Come Join Us!

Are you an
Engineering professional?
Join Eng-Tips Forums!
  • Talk With Other Members
  • Be Notified Of Responses
    To Your Posts
  • Keyword Search
  • One-Click Access To Your
    Favorite Forums
  • Automated Signatures
    On Your Posts
  • Best Of All, It's Free!

*Eng-Tips's functionality depends on members receiving e-mail. By joining you are opting in to receive e-mail.

Posting Guidelines

Promoting, selling, recruiting, coursework and thesis posting is forbidden.


Link To This Forum!

Partner Button
Add Stickiness To Your Site By Linking To This Professionally Managed Technical Forum.
Just copy and paste the
code below into your site.

Point Load Testing

Point Load Testing

Is there a non-graphical method (Brock and Franklin) method of converting Is to Is50? (e.g. formulae)

Reading from the correction graphs is a little clumsy and can give errors.

Thanx in advance for your help.

RE: Point Load Testing

In my opinion, the point load not a very accurate test but tend to give an approximation of strength. In this case errors according to graph ranges are not a big deal.  Otherwise you have to work on the equation of the curve - if mentioned.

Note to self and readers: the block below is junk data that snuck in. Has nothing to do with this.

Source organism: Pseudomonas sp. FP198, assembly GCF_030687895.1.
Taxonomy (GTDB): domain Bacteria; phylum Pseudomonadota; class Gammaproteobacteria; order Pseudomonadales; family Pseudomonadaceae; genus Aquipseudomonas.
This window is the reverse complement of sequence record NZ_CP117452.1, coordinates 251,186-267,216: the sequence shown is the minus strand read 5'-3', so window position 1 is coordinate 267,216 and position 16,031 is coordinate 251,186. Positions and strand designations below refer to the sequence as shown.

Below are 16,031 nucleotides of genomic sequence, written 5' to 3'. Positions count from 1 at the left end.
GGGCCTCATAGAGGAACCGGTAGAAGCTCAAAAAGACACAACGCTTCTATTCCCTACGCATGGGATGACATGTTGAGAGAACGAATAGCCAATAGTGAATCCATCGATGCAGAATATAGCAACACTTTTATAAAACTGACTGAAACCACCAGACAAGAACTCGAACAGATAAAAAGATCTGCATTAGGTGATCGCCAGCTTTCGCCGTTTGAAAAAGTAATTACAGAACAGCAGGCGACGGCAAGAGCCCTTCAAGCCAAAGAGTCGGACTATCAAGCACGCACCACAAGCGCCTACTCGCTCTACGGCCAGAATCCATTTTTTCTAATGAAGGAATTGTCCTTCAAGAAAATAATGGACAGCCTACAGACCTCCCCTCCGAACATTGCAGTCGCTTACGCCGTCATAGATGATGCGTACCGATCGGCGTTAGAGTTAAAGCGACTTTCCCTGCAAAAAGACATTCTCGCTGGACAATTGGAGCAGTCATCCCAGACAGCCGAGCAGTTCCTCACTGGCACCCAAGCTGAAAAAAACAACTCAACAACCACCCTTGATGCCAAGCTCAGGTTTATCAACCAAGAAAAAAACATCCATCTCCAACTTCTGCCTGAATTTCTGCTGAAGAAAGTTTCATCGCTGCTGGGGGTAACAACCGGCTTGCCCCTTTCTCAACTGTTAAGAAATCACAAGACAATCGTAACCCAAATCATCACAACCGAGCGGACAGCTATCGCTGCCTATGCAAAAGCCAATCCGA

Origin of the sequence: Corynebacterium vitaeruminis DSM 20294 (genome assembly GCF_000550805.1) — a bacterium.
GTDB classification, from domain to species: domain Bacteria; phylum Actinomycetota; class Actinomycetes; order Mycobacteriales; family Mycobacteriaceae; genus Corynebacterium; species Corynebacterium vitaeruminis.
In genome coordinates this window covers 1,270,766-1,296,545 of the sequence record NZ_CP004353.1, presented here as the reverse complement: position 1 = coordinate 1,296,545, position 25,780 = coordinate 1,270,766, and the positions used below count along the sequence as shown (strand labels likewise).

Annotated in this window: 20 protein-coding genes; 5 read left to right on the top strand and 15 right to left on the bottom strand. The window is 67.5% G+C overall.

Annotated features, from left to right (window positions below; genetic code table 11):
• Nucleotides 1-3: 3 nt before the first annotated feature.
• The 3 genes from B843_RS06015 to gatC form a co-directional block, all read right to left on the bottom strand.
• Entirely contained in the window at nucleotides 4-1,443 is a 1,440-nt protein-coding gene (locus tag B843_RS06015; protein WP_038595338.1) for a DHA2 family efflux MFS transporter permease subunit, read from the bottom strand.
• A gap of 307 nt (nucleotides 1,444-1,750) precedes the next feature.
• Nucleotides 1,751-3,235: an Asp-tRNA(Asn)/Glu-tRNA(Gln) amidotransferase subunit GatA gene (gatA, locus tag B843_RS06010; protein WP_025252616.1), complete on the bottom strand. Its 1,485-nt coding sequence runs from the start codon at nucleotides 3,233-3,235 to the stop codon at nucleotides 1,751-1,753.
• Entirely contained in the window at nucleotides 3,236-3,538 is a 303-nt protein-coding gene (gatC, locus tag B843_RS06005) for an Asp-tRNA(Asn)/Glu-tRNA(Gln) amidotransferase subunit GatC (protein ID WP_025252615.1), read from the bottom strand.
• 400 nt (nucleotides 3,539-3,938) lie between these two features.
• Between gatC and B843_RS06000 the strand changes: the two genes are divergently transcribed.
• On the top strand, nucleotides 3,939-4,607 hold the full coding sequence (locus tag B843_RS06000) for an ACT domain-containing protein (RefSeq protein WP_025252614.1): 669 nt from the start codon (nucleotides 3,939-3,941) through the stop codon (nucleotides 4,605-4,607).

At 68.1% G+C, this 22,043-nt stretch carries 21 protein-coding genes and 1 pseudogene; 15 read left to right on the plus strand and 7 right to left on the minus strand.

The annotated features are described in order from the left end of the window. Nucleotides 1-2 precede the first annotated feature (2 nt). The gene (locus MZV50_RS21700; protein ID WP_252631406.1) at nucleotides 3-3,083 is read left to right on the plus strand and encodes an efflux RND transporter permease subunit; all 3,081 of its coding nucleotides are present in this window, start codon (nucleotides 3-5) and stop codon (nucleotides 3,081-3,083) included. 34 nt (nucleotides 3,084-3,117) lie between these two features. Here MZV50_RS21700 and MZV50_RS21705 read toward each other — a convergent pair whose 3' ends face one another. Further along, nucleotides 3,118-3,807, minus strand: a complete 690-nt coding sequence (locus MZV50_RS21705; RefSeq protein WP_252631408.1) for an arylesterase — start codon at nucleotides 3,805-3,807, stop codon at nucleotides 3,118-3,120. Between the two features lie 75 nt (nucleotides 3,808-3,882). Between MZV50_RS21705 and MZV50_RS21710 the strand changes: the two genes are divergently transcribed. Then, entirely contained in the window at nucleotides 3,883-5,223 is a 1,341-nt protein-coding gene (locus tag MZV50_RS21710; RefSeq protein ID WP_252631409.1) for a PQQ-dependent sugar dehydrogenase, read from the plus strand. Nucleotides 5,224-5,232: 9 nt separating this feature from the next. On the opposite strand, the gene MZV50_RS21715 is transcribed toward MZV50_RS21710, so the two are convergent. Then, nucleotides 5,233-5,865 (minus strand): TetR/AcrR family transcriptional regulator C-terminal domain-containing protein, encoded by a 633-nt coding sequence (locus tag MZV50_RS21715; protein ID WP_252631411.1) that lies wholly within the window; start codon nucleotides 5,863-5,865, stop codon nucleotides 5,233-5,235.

RE: Point Load Testing

Formula is

Is(50) = F x Is

where F = (De/50)** 0.45    (** means to the power of 0.45)
De is the "equivalent core diameter"

De**2 = D**2 for diametrical test,
De**2 = 4A/phi for axial. block and lump tests
  (A = WD= minimum cross sectional area of a plane through platen contact point)

Reference :
1.ISRM - "Suggested method for determining Point Load Strength"
2. N. Brook , "The equivalent core diameter method of size and shape correction in Point Load testing", Intl Journal of Rock Mech., Mineral Sci. and Geomechanics  vol 22 no. 2 pp 61-70, 1985


Red Flag This Post

Please let us know here why this post is inappropriate. Reasons such as off-topic, duplicates, flames, illegal, vulgar, or students posting their homework.

Red Flag Submitted

Thank you for helping keep Eng-Tips Forums free from inappropriate posts.
The Eng-Tips staff will check this out and take appropriate action.

Reply To This Thread

Posting in the Eng-Tips forums is a member-only feature.

Click Here to join Eng-Tips and talk with other members!


Close Box

Join Eng-Tips® Today!

Join your peers on the Internet's largest technical engineering professional community.
It's easy to join and it's free.

Here's Why Members Love Eng-Tips Forums:

Register now while it's still free!

Already a member? Close this window and log in.

Join Us             Close